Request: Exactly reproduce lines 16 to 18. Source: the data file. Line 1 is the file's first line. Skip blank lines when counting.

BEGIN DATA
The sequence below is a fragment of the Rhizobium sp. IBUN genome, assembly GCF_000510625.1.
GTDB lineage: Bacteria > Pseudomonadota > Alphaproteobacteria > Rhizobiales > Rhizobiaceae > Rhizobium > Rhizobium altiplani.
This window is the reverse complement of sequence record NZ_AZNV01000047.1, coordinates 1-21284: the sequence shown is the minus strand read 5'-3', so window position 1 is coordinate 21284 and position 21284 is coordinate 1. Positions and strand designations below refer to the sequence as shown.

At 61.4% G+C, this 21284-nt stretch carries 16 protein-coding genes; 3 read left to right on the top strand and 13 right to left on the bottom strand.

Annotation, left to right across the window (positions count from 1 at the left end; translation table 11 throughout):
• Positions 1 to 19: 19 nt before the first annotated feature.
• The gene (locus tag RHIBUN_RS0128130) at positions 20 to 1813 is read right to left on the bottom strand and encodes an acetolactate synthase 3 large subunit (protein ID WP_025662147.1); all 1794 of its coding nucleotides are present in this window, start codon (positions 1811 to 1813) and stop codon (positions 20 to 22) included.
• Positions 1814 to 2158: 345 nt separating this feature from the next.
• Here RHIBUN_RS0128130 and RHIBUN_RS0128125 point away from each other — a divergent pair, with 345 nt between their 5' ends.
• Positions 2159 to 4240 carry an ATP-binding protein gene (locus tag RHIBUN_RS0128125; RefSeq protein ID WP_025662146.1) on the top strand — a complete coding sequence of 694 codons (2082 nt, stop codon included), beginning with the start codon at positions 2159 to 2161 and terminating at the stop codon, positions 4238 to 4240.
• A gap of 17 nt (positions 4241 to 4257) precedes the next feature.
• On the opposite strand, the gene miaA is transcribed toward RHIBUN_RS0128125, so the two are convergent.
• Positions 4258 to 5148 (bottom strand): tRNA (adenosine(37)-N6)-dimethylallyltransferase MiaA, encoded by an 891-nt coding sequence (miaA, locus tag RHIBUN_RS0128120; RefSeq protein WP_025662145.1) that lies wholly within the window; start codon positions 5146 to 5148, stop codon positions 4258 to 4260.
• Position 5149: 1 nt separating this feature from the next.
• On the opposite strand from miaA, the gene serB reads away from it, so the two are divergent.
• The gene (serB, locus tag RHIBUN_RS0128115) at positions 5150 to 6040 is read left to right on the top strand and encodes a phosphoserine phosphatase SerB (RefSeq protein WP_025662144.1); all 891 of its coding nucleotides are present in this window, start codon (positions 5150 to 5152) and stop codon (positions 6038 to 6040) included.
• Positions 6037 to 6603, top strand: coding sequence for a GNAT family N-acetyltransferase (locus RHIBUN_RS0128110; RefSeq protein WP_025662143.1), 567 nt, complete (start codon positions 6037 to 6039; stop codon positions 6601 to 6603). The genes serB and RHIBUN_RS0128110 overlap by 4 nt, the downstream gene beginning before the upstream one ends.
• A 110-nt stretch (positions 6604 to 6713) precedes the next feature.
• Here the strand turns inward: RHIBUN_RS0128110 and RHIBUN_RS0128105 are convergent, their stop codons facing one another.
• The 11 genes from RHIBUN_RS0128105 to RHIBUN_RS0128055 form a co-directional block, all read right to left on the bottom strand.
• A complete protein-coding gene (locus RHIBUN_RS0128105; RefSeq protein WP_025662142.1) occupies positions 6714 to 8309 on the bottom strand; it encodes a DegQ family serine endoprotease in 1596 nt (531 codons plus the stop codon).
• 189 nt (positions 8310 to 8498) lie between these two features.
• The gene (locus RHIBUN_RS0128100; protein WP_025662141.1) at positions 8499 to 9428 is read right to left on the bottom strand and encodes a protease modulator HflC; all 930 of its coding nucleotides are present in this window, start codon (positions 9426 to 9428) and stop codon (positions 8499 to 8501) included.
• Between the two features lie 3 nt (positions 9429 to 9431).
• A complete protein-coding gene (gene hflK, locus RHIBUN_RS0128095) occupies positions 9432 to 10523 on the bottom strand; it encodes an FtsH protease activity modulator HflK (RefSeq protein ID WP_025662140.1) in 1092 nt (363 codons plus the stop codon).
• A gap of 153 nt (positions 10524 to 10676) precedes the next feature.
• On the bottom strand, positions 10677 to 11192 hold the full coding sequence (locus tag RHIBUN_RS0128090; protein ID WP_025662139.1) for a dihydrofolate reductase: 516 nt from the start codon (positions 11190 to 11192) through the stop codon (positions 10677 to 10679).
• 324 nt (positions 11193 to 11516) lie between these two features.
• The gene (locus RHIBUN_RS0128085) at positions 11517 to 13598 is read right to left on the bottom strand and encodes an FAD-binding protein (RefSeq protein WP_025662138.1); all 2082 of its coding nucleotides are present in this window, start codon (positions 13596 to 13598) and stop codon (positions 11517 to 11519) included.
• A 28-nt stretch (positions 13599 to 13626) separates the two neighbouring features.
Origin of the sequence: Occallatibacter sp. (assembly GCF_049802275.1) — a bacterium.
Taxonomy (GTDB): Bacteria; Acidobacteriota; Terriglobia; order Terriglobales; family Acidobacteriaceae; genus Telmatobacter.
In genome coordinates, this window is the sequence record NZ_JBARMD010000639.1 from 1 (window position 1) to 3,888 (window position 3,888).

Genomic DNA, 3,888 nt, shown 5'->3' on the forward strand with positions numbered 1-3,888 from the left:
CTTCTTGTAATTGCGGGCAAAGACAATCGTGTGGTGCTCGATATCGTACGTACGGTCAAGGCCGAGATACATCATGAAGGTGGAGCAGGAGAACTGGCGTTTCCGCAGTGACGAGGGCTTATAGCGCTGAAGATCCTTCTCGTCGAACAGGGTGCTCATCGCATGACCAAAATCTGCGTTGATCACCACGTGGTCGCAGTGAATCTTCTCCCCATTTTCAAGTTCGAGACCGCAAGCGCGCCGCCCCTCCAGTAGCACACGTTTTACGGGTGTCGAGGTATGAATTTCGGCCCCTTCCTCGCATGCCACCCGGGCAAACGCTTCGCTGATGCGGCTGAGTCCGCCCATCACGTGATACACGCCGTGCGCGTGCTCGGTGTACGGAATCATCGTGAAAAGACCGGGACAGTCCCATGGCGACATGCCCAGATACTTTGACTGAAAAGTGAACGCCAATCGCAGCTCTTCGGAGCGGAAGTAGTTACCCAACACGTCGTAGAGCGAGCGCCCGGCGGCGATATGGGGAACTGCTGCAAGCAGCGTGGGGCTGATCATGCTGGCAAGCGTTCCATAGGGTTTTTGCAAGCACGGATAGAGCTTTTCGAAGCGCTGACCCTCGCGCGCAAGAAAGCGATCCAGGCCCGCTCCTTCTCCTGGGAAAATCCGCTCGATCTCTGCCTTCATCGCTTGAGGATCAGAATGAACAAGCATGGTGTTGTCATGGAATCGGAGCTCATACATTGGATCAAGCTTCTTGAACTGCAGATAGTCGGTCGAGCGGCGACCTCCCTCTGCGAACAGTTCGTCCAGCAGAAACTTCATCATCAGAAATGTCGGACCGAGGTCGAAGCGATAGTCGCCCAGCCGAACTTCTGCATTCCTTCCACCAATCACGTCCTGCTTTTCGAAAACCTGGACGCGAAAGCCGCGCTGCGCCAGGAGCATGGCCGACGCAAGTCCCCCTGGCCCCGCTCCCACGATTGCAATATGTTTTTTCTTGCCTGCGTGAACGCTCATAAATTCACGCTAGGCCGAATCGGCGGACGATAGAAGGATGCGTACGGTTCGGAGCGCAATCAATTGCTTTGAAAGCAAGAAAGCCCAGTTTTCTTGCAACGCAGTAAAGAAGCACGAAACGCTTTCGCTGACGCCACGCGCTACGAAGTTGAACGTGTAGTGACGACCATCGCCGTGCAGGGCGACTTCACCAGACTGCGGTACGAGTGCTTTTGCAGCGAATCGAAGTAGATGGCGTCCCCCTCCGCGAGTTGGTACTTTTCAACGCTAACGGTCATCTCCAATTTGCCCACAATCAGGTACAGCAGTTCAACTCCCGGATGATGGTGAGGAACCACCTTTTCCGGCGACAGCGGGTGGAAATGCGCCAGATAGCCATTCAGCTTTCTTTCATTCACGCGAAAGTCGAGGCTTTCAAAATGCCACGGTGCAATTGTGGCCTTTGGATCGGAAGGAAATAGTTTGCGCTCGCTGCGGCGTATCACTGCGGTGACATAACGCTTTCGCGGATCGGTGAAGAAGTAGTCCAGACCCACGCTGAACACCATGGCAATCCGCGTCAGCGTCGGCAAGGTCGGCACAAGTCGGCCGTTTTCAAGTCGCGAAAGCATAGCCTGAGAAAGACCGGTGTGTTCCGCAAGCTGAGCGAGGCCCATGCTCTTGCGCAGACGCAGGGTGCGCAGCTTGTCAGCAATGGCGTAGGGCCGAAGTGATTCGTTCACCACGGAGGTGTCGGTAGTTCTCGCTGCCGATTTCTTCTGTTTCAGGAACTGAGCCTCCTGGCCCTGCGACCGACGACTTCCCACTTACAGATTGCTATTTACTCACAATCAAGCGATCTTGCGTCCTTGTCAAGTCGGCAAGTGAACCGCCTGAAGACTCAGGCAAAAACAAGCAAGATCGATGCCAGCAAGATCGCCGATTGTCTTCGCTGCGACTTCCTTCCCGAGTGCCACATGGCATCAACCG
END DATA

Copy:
• The gene (serB, locus tag RHIBUN_RS0128115) at positions 5150 to 6040 is read left to right on the top strand and encodes a phosphoserine phosphatase SerB (RefSeq protein WP_025662144.1); all 891 of its coding nucleotides are present in this window, start codon (positions 5150 to 5152) and stop codon (positions 6038 to 6040) included.
• Positions 6037 to 6603, top strand: coding sequence for a GNAT family N-acetyltransferase (locus RHIBUN_RS0128110; RefSeq protein WP_025662143.1), 567 nt, complete (start codon positions 6037 to 6039; stop codon positions 6601 to 6603). The genes serB and RHIBUN_RS0128110 overlap by 4 nt, the downstream gene beginning before the upstream one ends.
• A 110-nt stretch (positions 6604 to 6713) precedes the next feature.